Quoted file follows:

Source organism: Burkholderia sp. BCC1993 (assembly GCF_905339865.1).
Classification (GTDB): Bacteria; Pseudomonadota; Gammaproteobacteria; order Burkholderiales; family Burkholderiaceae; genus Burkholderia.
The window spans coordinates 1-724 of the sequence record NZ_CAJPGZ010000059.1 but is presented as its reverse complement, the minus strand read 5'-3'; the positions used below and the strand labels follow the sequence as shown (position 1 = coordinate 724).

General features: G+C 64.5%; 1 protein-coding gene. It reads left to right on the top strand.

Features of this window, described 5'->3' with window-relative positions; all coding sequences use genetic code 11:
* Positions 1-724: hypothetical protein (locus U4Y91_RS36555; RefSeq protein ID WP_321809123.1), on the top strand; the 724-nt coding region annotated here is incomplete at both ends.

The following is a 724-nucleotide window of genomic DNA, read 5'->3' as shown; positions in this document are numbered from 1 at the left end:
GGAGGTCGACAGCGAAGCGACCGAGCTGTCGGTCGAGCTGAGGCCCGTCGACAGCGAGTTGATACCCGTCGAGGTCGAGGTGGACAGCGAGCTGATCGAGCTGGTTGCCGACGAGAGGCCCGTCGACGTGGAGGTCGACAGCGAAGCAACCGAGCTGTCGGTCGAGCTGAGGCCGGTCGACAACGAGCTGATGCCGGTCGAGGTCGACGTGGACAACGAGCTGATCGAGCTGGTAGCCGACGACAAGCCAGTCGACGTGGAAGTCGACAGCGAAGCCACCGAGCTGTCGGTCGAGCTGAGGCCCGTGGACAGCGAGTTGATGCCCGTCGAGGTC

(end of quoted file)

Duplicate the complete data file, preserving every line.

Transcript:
Source organism: Burkholderia sp. BCC1993 (assembly GCF_905339865.1).
Classification (GTDB): Bacteria; Pseudomonadota; Gammaproteobacteria; order Burkholderiales; family Burkholderiaceae; genus Burkholderia.
The window spans coordinates 1-724 of the sequence record NZ_CAJPGZ010000059.1 but is presented as its reverse complement, the minus strand read 5'-3'; the positions used below and the strand labels follow the sequence as shown (position 1 = coordinate 724).

General features: G+C 64.5%; 1 protein-coding gene. It reads left to right on the top strand.

Features of this window, described 5'->3' with window-relative positions; all coding sequences use genetic code 11:
* Positions 1-724: hypothetical protein (locus U4Y91_RS36555; RefSeq protein ID WP_321809123.1), on the top strand; the 724-nt coding region annotated here is incomplete at both ends.

The following is a 724-nucleotide window of genomic DNA, read 5'->3' as shown; positions in this document are numbered from 1 at the left end:
GGAGGTCGACAGCGAAGCGACCGAGCTGTCGGTCGAGCTGAGGCCCGTCGACAGCGAGTTGATACCCGTCGAGGTCGAGGTGGACAGCGAGCTGATCGAGCTGGTTGCCGACGAGAGGCCCGTCGACGTGGAGGTCGACAGCGAAGCAACCGAGCTGTCGGTCGAGCTGAGGCCGGTCGACAACGAGCTGATGCCGGTCGAGGTCGACGTGGACAACGAGCTGATCGAGCTGGTAGCCGACGACAAGCCAGTCGACGTGGAAGTCGACAGCGAAGCCACCGAGCTGTCGGTCGAGCTGAGGCCCGTGGACAGCGAGTTGATGCCCGTCGAGGTC